Tonight, I should like to focus on two different matters, one of which is the gradual withdrawal of the Navy from Plymouth and the south-west and the "downsizing", as I believe it was called earlier, of the Navy in our area and the effect on the local economy. I shall also say a few words about some important issues affecting royal naval personnel and their families.

Having examined the records of debates over the years, it is clear that such issues have not had an airing in the House, so I shall take this opportunity to correct that. Before I do so, however, I cannot avoid mentioning the royal dockyard at Devonport and I know that you, Mr. Deputy Speaker, would be surprised if I did not.

Last year, I welcomed the fact that the Trident refit contract went to Devonport. I know that it has been very difficult for my hon. Friend the Member for Dunfermline, West (Ms Squire) who last year fought extremely hard on behalf of her constituents and her dockyard and who put up an excellent fight last year. She has made an excellent case again tonight. I know how difficult it has been for her and I am aware of the many problems in her part of the country. The Minister will know, however, that things are not altogether rosy in Devonport, because since it was announced that Devonport had won the contract, we, too, have suffered substantial job losses. Most of the Trident work will not flow to Devonport until the end of the century, about 1998. Can the Minister guarantee that there will be sufficient surface work to sustain the dockyard in the meantime, so that, when 1998 comes, the yard is able to carry out the work on the Trident submarines?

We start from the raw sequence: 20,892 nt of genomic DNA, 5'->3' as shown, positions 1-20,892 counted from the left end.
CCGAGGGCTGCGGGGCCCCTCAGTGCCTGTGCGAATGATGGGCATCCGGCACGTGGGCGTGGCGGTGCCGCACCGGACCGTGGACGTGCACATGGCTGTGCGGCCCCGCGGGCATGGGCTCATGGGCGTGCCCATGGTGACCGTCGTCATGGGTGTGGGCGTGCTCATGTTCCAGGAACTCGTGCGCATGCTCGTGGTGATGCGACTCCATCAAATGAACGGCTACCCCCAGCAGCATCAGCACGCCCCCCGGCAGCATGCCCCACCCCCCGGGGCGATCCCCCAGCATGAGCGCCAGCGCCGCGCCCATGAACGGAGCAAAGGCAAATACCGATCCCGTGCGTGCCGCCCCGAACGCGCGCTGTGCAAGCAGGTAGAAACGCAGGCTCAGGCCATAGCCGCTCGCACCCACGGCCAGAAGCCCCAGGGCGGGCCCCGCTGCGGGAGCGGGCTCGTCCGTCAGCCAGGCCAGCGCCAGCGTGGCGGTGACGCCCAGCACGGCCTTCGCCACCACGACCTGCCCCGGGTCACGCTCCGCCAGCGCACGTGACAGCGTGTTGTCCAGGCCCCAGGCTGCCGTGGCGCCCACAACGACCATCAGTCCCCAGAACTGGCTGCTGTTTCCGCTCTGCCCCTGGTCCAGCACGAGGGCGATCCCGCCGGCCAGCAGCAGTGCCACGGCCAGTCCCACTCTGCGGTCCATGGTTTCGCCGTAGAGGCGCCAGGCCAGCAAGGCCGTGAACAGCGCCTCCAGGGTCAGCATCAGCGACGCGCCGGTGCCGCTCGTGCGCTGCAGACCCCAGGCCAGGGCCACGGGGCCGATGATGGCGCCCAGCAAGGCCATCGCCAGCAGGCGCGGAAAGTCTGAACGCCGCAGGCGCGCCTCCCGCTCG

I deal now with the privatisation of the dockyards. People who work in the dockyard and people who live in Plymouth have a number of questions. What is the timetable for privatisation? Will the Minister say something about his inner thoughts on this important matter? I shall not rehearse all the arguments about privatisation--that can properly be done in another forum-- but a number of questions need to be answered, especially in view of the developments in the last week or so involving Rover.

Rover was privatised five years ago and taken over by British Aerospace. It has now been taken over by BMW. Is it possible that Devonport could be taken over by BMW or some other foreign company ? Could such a company have Arab involvement ? Could it contain potential enemies who happened to be large investors ? The Government had no scruples about selling arms to Iraq, which is why I am seeking reassurance about that matter.

The Devonport dockyard is of vital strategic importance to the Royal Navy and to the defence of our country. If it is privatised, will it be another vital facility about which the Government will say, "It is nothing to do with us," as they have about the Rover deal ? After privatisation, what device will the Government use to ensure that the dockyard continues in British ownership and that British interests are served ?